Blogging about underlying software engineering skills and work/life balance - you can work as a software engineer and still have a sane workweek!
(This was originally published on my blog).
Your software has bugs. Sorry, mine does too.
Doesn't matter how much you've tested it or how much QA has tested it, some bugs will get through. And unless you're NASA, you probably can't afford to test your software enough anyway.
That means your users will be finding bugs for you. They will discover that your site doesn't work on IE 8.2. They clicked a button and a blank screen came up.
Where is that feature you promised? WHY IS THIS NOT WORKING?!
As you know from personal experience, users don't enjoy finding bugs. Now you have buggy software and unhappy users. What are you going to do about it?
Luckily, in 1970 the economist Albert O. Hirschman came up with an answer to that question.
In his classic treatise Exit, Voice and Loyalty, Hirschman points out that users who are unhappy with a product have exactly two options. Just two, no more:
Someone who has given up on your software isn't likely to tell you about their issues. And someone who cares enough to file a bug is less likely to switch away from your software. Finally, loyal users will stick around and use their voice when otherwise they would choose exit.
Now, your software has no purpose without users. So chances are you want to keep them from leaving (though perhaps you're better off without some of them - see item #2).
And here's the thing: there's only two choices, voice or exit. If you can convince your users to use their voice to complain, and they feel heard, your users are going to stick around.
Now at this point you might be thinking, "Itamar, why are you telling me obvious things? Of course users will stick around if we fix their bugs." But that's not how you keep users around. You keep users around by allowing them to express their voice, by making sure they feel heard.
Sometimes you may not fix the bug, and still have satisfied users. And sometimes you may fix a bug and still fail at making them feel heard; better than not fixing the bug, but you can do better.
To make your users feel heard when they encounter bugs you need to make sure:
Let's go through these requirements one by one.
Once your users notice a problem you want them to communicate it to you immediately. This will ensure they choose the path of voice and don't contemplate exiting to your shiny competitor at the domain next door.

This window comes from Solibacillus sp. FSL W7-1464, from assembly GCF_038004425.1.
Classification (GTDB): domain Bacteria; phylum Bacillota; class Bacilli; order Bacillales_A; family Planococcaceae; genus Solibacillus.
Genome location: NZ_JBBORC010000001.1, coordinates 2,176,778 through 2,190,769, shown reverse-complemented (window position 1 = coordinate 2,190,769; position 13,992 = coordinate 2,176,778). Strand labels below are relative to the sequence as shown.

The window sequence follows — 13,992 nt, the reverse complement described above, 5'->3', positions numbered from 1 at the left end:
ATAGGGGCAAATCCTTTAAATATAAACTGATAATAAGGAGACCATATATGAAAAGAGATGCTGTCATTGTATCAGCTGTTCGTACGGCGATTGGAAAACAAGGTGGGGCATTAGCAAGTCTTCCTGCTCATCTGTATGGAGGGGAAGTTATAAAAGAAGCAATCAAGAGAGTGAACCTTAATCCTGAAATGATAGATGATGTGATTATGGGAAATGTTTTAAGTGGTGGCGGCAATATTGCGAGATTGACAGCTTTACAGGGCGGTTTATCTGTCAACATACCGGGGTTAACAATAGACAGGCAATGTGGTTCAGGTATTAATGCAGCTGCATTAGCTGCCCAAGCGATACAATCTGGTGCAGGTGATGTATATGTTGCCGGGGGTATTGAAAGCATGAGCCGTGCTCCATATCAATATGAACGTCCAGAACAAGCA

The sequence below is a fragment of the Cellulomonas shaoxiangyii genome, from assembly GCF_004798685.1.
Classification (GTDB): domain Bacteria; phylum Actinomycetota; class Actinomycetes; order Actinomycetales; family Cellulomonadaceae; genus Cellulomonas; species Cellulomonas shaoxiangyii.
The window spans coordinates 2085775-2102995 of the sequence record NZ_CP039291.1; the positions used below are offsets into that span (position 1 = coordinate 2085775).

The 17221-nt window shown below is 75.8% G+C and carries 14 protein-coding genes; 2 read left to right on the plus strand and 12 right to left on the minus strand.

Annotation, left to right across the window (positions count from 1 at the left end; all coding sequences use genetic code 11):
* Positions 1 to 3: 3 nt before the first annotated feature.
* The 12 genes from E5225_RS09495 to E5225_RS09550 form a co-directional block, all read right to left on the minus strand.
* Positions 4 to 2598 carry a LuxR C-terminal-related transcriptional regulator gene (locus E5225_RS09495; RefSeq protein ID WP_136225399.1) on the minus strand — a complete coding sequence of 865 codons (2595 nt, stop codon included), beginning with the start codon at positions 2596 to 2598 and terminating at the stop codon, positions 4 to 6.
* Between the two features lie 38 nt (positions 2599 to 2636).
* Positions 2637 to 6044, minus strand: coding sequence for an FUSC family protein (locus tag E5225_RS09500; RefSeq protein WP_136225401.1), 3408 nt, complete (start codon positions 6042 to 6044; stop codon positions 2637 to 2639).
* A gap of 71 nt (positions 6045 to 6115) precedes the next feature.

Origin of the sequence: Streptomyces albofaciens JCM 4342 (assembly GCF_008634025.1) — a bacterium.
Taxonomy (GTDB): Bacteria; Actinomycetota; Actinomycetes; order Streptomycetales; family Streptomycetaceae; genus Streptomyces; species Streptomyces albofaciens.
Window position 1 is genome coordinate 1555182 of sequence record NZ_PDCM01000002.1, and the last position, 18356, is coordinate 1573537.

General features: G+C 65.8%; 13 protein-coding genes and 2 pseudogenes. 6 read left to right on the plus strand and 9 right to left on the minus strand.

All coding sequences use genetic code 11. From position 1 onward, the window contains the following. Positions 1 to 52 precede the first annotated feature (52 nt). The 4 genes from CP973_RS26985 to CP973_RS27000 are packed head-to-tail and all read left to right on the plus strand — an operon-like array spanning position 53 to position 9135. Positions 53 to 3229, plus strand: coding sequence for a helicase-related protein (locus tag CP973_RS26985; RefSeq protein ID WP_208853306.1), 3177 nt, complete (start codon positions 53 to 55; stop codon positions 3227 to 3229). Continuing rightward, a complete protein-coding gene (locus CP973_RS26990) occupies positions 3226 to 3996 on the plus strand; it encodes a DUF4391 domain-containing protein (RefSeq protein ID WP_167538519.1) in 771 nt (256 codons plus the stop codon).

Faster communication also makes it much more likely the bug report will be useful. If the bug occurred 10 seconds ago the user will probably remember what happened. If it's a few hours later you're going to hear something about how "there was a flying moose on the screen? or maybe a hyena?" Remember: users are human, just like you and me, and humans have a hard time remembering things (and sometimes we forget that.)
To ensure bugs get reported quickly (or at all) you want to make it as easy as possible for the user to report the problem. Each additional step, e.g. creating an account in an issue tracker, means more users dropping out of the reporting process.
In practice many applications are designed to make it as hard as possible to report bugs. You'll be visiting a website, when suddenly:
"An error has occurred, please refresh your browser."
And of course the page will give no indication of how or where you should report the problem if it reoccurs, and do the people who run this website even care about your problem?
Make sure that's not how you're treating your users when an error occurs.
So let's say you include a link to the bug report page, and let's say the user doesn't have to jump through hoops and email verification to sign up and then fill out the 200 fields that JIRA or Bugzilla think are really important and would you like to tell us about your most common childhood nightmare from the following list? We'll assume that bug reporting is easy to find and easy to fill it out, as it should be.
But... you need some information from the user. Like, what version of the program they were using, the operating system and so on and so forth. And you do actually need that information.
But the user just wants to get this over with, and every additional piece of information you ask for is likely to make them give up and go away. What to do?